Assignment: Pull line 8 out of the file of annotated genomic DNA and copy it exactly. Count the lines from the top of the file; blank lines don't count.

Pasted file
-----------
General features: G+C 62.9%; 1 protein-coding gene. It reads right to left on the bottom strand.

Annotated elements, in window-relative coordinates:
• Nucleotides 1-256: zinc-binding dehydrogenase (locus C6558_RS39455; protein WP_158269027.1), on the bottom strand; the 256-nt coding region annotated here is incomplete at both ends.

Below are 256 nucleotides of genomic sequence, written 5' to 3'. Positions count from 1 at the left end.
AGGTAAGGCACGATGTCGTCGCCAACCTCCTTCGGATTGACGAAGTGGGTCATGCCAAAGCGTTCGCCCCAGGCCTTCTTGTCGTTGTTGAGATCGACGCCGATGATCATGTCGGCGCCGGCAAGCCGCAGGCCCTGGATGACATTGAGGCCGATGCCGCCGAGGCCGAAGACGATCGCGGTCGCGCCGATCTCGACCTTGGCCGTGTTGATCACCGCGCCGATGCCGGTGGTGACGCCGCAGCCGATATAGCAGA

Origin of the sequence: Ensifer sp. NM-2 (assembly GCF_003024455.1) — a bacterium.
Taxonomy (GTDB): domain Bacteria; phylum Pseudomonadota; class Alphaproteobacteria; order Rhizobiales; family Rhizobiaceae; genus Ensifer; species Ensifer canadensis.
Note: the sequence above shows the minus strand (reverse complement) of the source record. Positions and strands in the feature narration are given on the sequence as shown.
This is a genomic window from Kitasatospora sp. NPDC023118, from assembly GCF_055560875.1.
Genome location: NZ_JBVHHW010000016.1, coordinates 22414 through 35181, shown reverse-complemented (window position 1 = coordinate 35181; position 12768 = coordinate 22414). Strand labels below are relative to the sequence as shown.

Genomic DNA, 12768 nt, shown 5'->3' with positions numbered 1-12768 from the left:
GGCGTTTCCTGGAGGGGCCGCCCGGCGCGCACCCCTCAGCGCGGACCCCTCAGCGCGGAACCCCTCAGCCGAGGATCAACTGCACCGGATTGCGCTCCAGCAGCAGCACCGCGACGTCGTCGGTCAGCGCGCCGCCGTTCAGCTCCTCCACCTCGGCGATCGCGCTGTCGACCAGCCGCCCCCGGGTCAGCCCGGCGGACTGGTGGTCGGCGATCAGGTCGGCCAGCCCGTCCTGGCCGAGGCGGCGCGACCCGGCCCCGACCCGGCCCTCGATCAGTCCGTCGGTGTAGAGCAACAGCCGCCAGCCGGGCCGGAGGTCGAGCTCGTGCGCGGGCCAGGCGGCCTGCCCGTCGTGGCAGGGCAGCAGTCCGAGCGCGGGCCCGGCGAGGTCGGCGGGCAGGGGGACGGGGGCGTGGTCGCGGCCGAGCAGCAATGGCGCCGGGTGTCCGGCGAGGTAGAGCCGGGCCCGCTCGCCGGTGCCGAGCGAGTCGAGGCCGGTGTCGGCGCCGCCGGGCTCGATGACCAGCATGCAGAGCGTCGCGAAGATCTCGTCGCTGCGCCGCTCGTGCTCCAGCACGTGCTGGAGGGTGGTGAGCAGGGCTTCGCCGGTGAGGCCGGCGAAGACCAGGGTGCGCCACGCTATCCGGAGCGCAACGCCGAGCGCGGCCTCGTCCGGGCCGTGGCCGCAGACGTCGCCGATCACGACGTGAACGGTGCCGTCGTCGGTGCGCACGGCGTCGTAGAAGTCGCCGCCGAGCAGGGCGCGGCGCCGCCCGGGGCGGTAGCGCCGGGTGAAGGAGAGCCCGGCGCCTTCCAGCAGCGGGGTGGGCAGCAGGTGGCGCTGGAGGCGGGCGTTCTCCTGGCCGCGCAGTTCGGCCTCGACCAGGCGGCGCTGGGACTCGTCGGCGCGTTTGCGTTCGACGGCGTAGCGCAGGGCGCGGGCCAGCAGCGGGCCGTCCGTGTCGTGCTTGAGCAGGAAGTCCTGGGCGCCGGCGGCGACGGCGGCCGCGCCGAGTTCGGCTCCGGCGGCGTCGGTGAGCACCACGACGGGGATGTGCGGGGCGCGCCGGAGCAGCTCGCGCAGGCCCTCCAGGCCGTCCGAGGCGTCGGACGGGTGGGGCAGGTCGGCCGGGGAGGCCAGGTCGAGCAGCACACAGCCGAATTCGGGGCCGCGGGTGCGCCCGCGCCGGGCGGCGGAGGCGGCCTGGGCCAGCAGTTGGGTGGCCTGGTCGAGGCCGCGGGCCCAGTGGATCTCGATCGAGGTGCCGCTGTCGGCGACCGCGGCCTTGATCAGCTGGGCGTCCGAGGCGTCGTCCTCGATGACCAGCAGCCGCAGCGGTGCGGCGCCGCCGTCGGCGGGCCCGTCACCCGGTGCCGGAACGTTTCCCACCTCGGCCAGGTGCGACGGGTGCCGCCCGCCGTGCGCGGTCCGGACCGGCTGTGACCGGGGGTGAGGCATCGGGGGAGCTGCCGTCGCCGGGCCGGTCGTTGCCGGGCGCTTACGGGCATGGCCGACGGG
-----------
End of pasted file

Note: the sequence above shows the minus strand (reverse complement) of the source record. Positions and strands in the feature narration are given on the sequence as shown.